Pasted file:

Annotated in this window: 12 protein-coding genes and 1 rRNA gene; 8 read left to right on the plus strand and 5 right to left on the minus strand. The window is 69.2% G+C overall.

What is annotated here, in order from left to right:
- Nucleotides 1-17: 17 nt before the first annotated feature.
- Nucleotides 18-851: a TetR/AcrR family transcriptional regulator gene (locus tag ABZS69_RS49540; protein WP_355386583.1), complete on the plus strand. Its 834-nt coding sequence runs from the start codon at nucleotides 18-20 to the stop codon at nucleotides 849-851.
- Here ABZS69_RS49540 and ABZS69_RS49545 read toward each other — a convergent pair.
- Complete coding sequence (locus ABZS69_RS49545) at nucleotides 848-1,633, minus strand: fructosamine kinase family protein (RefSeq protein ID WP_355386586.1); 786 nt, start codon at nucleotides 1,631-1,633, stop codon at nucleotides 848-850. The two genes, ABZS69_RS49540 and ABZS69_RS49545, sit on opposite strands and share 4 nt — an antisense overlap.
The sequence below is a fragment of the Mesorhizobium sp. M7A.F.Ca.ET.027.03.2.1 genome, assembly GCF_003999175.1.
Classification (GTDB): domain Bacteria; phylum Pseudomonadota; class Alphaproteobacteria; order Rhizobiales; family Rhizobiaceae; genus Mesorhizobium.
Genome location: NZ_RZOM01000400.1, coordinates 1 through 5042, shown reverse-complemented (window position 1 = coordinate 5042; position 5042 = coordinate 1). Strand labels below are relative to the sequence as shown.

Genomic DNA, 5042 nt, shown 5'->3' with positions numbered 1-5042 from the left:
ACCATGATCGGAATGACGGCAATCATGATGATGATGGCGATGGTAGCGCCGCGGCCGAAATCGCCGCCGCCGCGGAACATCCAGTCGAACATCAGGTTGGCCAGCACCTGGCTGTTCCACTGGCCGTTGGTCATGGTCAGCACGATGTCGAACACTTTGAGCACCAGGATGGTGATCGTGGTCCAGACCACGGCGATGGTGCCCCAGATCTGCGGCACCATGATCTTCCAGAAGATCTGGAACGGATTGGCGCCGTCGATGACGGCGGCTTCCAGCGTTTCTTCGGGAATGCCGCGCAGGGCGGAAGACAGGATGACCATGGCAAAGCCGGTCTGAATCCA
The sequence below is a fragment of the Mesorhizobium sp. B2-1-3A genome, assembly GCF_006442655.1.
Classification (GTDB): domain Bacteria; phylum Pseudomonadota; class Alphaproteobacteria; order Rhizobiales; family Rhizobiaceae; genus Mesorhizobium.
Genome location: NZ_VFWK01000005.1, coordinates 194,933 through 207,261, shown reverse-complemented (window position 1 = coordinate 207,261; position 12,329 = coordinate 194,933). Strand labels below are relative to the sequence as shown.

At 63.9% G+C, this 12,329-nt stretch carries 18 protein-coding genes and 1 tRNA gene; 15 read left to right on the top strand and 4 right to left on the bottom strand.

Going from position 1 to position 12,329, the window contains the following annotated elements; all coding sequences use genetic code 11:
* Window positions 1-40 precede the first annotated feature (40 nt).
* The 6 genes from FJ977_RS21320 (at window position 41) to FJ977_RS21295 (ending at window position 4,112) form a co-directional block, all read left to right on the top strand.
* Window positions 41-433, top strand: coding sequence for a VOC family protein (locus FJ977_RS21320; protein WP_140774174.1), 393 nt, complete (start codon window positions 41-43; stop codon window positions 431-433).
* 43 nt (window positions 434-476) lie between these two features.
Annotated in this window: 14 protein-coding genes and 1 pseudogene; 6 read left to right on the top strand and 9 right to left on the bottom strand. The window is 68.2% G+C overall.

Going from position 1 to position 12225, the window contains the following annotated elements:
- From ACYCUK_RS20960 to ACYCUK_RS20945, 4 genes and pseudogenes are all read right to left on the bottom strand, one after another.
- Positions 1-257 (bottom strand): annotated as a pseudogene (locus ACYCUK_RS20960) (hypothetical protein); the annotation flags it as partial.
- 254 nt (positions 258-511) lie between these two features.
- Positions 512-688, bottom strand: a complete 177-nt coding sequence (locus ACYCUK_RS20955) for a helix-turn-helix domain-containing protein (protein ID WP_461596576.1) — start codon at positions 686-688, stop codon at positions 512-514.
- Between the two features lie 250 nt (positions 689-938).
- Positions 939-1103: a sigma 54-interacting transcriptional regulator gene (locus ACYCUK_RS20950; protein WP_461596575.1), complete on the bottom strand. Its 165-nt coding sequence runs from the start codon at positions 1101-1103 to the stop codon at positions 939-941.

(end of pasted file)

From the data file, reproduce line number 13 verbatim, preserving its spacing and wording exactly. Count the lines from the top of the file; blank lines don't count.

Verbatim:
Classification (GTDB): domain Bacteria; phylum Pseudomonadota; class Alphaproteobacteria; order Rhizobiales; family Rhizobiaceae; genus Mesorhizobium.